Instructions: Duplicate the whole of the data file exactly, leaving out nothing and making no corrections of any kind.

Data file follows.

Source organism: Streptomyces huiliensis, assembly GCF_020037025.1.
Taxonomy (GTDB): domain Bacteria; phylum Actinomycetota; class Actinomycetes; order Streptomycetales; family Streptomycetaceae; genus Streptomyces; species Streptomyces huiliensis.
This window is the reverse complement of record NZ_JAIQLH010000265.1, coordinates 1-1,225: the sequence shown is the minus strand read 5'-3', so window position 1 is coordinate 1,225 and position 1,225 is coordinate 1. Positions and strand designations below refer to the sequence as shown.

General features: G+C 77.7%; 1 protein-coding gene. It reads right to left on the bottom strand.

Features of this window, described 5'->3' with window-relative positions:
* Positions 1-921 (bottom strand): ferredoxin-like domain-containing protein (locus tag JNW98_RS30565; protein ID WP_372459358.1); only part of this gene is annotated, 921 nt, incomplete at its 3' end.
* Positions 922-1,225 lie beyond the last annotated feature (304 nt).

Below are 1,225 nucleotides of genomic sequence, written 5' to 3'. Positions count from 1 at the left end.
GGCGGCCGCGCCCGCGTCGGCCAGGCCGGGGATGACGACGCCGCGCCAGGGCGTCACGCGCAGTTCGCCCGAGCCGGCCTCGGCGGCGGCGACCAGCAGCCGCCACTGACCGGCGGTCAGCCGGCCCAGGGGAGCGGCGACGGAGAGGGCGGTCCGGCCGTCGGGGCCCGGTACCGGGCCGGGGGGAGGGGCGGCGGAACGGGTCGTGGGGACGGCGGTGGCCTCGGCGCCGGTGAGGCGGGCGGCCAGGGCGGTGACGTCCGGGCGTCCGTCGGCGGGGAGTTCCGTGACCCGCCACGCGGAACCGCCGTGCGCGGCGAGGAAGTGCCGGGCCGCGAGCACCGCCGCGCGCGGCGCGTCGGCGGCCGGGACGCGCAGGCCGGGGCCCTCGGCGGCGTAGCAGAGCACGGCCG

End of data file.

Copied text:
Source organism: Streptomyces huiliensis, assembly GCF_020037025.1.
Taxonomy (GTDB): domain Bacteria; phylum Actinomycetota; class Actinomycetes; order Streptomycetales; family Streptomycetaceae; genus Streptomyces; species Streptomyces huiliensis.
This window is the reverse complement of record NZ_JAIQLH010000265.1, coordinates 1-1,225: the sequence shown is the minus strand read 5'-3', so window position 1 is coordinate 1,225 and position 1,225 is coordinate 1. Positions and strand designations below refer to the sequence as shown.

General features: G+C 77.7%; 1 protein-coding gene. It reads right to left on the bottom strand.

Features of this window, described 5'->3' with window-relative positions:
* Positions 1-921 (bottom strand): ferredoxin-like domain-containing protein (locus tag JNW98_RS30565; protein ID WP_372459358.1); only part of this gene is annotated, 921 nt, incomplete at its 3' end.
* Positions 922-1,225 lie beyond the last annotated feature (304 nt).

Below are 1,225 nucleotides of genomic sequence, written 5' to 3'. Positions count from 1 at the left end.
GGCGGCCGCGCCCGCGTCGGCCAGGCCGGGGATGACGACGCCGCGCCAGGGCGTCACGCGCAGTTCGCCCGAGCCGGCCTCGGCGGCGGCGACCAGCAGCCGCCACTGACCGGCGGTCAGCCGGCCCAGGGGAGCGGCGACGGAGAGGGCGGTCCGGCCGTCGGGGCCCGGTACCGGGCCGGGGGGAGGGGCGGCGGAACGGGTCGTGGGGACGGCGGTGGCCTCGGCGCCGGTGAGGCGGGCGGCCAGGGCGGTGACGTCCGGGCGTCCGTCGGCGGGGAGTTCCGTGACCCGCCACGCGGAACCGCCGTGCGCGGCGAGGAAGTGCCGGGCCGCGAGCACCGCCGCGCGCGGCGCGTCGGCGGCCGGGACGCGCAGGCCGGGGCCCTCGGCGGCGTAGCAGAGCACGGCCG